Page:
Introduction – Multi-stakeholder forums and the promise of more equitable and sustainable land and resource use: perspectives from Brazil, Ethiopia, Indonesia, and Peru

This Special Issue of the International Forestry Review presents a multi-country comparative research project by CIFOR, exploring the potential of multi-stakeholder forums (MSFs) as participatory mechanisms for sustainable land and resource use. The seven papers analyse power inequalities inherent in MSFs and discuss their capacity for equitable decision-making. While approaching MSFs from different perspectives, the papers emphasize the need for transformative MSFs that go beyond mere participation to achieve meaningful change.
Download from CIFOR

The role of multi-stakeholder forums in subnational jurisdictions: Framing literature review for in-depth field research

Drawing on 30+ years of experience, this Literature Review informs CIFOR's research on multi-stakeholder forums addressing land use in Brazil, Ethiopia, Indonesia, and Peru. It explores the potential of MSFs to coordinate goals effectively while cautioning against token participation and aims to contribute to the study of participatory processes in the context of climate change.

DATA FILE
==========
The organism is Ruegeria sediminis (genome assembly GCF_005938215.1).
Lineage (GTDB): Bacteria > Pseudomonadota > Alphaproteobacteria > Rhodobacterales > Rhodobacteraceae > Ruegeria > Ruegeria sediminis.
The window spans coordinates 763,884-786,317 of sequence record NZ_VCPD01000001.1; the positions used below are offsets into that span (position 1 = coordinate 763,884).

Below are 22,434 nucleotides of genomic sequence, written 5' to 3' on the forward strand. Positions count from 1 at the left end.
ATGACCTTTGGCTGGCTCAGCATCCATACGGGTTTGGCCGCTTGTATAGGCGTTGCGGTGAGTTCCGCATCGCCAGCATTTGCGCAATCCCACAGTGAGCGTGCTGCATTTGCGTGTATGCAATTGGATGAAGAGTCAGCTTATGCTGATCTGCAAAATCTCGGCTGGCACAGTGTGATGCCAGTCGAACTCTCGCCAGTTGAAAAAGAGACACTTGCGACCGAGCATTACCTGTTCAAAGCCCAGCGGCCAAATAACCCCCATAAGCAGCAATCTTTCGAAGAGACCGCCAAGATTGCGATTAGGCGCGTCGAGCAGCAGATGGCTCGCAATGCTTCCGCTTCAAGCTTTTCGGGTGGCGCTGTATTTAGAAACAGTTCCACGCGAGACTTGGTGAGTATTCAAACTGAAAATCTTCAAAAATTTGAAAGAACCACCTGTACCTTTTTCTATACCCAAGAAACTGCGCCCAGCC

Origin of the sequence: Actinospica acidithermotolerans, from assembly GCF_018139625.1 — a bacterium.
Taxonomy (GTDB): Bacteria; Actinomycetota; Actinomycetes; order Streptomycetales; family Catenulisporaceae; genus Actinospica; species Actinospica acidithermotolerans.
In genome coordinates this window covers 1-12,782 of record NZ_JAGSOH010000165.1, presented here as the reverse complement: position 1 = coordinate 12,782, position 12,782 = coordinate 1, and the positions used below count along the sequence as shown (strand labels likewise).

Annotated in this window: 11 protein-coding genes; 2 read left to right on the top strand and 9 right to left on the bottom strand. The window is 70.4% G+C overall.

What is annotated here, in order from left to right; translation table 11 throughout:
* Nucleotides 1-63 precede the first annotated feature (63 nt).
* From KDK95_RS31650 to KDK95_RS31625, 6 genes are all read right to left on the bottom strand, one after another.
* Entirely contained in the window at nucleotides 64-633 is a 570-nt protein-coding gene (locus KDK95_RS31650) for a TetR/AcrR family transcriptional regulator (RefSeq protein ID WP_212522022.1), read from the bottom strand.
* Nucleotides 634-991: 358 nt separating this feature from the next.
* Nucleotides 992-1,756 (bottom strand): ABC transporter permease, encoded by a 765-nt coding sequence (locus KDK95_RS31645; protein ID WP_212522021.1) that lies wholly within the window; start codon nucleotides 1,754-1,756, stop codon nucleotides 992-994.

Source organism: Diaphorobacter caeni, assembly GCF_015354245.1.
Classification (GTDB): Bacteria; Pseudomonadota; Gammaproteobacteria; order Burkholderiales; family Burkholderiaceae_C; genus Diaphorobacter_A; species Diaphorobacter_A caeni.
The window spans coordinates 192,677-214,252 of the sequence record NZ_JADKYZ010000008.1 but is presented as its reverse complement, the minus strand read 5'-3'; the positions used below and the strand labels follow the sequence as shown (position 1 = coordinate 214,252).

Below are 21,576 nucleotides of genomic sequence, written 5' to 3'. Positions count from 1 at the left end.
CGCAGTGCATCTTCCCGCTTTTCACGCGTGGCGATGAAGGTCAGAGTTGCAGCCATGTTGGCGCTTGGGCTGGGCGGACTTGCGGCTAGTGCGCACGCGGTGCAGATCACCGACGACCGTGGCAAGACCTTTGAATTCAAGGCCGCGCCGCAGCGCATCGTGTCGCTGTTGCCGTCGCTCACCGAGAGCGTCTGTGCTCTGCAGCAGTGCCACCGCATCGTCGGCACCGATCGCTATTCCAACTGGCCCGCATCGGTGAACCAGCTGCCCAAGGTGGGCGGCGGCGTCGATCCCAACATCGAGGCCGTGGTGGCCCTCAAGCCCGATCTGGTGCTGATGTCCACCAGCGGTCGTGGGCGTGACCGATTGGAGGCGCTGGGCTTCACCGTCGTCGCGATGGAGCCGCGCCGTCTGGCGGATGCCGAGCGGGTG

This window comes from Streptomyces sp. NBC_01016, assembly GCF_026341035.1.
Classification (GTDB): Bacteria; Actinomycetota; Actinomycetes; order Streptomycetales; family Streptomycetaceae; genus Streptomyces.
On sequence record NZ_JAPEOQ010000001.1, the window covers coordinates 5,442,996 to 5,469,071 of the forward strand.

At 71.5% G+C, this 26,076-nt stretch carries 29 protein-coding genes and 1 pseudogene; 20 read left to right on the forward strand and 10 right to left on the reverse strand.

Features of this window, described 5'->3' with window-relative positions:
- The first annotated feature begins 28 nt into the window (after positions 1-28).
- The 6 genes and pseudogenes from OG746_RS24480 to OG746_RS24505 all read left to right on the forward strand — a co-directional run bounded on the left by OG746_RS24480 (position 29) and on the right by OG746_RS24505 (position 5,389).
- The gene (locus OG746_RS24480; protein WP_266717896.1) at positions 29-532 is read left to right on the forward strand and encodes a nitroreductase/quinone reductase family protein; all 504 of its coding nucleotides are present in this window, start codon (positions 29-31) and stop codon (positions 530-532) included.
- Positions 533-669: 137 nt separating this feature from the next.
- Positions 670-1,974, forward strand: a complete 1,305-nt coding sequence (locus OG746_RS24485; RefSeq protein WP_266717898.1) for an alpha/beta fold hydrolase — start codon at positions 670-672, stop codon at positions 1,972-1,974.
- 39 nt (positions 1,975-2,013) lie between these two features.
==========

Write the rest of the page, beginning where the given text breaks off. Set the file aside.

Published by CIFOR

Trust building in a multi-stakeholder forum in Jambi, Indonesia

Liswanti et al. examine trust in multi-stakeholder forums (MSFs) through a literature review and Q-methodology analysis, finding that effective cooperation, unbiased facilitation, and a shared vision foster trust and contribute to the success of MSFs.
Download from CIFOR

Organizing for transformation? How and why organizers plan their multi-stakeholder forums

This article investigates the alignment of multi-stakeholder forum (MSF) organizers' plans and expectations with previous lessons on "invited spaces" regarding power relations and contextual considerations. Analysing 13 subnational MSFs in Brazil, Ethiopia, Indonesia, and Peru, the study reveals that while organizers aimed to include historically disempowered groups, they often overlooked addressing power inequalities and lacked strategies to engage with unsustainable local development and political priorities.
Download from CIFOR

Designing for engagement: Insights for more equitable and resilient multi-stakeholder forums